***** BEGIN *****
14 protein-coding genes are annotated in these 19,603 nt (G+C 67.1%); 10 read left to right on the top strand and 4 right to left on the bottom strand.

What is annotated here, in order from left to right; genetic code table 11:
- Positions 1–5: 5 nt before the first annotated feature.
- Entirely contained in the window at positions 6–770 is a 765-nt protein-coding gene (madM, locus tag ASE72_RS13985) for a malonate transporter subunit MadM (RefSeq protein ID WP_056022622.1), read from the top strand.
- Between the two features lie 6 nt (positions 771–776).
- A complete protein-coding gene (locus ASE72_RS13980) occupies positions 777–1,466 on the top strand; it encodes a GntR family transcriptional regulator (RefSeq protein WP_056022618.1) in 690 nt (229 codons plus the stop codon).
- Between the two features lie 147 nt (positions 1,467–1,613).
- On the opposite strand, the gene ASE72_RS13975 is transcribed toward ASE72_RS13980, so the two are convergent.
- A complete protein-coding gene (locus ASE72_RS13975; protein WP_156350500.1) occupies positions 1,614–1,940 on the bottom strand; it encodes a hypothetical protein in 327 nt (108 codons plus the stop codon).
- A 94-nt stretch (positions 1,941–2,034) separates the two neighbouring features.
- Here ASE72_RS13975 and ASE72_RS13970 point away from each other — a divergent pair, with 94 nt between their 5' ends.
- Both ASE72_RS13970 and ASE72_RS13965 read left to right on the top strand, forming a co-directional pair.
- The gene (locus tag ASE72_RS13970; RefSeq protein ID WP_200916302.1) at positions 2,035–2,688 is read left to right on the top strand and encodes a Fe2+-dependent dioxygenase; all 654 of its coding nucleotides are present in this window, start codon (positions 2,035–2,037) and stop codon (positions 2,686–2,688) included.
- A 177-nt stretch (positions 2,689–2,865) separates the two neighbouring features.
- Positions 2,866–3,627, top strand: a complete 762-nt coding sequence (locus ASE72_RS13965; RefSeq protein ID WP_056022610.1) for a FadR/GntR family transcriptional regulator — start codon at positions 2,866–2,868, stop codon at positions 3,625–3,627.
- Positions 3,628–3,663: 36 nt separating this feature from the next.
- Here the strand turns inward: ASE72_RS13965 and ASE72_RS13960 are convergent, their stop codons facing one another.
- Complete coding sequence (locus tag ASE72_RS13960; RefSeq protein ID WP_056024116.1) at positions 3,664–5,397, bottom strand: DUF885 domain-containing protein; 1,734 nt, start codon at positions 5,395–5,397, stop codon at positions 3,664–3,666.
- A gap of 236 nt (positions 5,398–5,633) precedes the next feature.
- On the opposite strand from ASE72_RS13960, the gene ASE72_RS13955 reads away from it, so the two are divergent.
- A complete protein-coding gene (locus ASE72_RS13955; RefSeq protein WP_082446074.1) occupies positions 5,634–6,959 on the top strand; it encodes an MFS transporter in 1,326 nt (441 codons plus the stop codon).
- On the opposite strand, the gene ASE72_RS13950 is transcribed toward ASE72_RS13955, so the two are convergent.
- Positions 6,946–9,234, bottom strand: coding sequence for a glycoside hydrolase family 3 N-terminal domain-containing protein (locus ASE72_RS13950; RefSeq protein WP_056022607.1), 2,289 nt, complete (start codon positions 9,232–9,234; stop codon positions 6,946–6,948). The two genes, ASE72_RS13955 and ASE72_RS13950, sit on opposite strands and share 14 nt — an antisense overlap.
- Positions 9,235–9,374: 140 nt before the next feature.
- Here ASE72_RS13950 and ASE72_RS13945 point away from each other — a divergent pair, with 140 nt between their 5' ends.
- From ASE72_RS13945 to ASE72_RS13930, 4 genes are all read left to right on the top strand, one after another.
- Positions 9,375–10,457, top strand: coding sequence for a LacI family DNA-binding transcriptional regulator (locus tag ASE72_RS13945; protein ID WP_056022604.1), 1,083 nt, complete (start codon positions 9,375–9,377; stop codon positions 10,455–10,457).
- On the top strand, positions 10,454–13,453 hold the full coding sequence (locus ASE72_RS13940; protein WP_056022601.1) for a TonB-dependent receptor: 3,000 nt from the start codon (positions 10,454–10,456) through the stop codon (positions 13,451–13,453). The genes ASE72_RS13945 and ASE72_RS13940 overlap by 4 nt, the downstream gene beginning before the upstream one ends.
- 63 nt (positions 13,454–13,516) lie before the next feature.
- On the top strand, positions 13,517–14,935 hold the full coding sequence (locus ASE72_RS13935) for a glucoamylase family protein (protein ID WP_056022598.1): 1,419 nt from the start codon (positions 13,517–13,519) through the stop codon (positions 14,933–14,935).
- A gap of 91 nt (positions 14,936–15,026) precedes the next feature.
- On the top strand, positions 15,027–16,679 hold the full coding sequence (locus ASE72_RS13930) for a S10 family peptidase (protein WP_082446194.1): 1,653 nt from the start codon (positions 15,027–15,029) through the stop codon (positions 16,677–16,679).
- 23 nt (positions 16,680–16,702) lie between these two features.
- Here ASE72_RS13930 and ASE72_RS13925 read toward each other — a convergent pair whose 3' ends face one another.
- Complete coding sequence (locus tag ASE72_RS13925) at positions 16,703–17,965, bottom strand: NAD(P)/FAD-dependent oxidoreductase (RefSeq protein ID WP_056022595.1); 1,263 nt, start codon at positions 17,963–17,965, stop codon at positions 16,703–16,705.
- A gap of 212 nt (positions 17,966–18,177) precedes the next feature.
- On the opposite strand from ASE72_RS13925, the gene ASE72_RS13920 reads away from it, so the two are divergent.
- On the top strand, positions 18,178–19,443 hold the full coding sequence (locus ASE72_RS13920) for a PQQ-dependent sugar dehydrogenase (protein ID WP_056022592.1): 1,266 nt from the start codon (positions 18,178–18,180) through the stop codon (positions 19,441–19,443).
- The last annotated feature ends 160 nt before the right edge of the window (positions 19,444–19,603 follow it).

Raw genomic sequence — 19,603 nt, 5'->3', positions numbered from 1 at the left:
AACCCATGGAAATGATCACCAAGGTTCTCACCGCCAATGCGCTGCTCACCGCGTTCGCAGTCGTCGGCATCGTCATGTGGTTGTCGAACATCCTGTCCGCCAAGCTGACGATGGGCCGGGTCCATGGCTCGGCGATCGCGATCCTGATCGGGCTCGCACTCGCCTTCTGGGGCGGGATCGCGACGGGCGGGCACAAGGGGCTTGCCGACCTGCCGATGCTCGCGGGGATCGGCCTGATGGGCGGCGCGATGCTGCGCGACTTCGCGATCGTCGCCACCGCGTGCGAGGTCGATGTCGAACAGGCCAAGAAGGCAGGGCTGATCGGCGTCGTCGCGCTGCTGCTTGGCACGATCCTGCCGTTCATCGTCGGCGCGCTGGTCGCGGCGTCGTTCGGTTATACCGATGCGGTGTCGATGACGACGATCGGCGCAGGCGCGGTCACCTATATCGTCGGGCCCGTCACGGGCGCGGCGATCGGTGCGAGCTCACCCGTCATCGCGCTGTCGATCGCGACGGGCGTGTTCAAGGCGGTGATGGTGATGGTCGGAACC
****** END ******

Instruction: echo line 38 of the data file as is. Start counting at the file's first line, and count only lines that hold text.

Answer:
- On the top strand, positions 18,178–19,443 hold the full coding sequence (locus ASE72_RS13920) for a PQQ-dependent sugar dehydrogenase (protein ID WP_056022592.1): 1,266 nt from the start codon (positions 18,178–18,180) through the stop codon (positions 19,441–19,443).